Is 70 the New 65?

Nearly one-third of those 60 and older are planning to stay in the workforce until age 70.

Is 70 becoming the new 65? CareerBuilder asked this question in a survey of those age 60 and older. Thirty percent said they plan to retire at age 70 or even older, and 20% don’t expect to ever retire.

While not having enough money to retire is the reason why they are planning to delay retirement, 34% of those age 60 and older are unsure how much they will need to retire.

When asked to guess how much they will need to retire, 24% think it is less than $500,000. However, 42% think it is more than $500,000. This breaks down to 25% saying $500,000 to less than$1 million, 13% saying $1 million to less than $2 million, 3% saying $2 million to less than $3 million, and a mere 1% saying $3 million or more.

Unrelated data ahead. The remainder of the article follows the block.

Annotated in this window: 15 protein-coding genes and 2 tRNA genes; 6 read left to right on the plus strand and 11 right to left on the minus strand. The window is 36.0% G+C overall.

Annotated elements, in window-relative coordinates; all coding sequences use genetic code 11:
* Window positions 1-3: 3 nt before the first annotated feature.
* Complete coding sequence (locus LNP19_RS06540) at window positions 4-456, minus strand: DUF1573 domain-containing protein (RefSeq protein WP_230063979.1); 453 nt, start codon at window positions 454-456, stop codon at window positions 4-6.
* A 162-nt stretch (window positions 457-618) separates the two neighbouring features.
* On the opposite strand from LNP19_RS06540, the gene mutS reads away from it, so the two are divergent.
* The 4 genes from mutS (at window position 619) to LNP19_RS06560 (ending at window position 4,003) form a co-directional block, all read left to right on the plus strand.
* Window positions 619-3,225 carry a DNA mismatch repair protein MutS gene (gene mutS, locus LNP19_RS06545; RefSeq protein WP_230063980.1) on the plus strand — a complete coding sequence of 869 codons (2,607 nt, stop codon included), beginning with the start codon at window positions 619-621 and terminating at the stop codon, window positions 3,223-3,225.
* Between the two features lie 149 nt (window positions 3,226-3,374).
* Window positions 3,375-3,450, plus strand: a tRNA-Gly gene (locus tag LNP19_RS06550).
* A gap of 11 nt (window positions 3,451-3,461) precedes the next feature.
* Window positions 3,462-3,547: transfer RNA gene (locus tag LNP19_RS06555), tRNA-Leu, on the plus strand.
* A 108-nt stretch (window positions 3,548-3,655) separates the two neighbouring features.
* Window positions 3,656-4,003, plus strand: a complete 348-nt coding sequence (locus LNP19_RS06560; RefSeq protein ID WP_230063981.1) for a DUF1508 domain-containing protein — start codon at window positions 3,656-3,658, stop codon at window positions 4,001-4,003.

Given these figures, it might be surprising that 26% of American workers older than 55 are not participating in their 401(k), individual retirement account (IRA) or other retirement plan.

Seventy-four percent of workers older than 55 said they are not earning what they would like to earn. Twelve percent plan to change jobs, and 8% took on a second job in 2016.

“Faced with the expectations of living healthier for longer, older adults may opt to remain in the workforce for longer and defer savings, pensions and Social Security for older age,” says Rosemary Haefner, chief human resources officer for Career Builder. “This increased workforce participation for older adults has implications for retirement policy, health care financing, Social Security and the behavior of employers and employees alike.”

Harris Poll conducted the survey for Career Builder among 3,215 adults between February 17 and March 10; 556 of those respondents were people age 60 and older.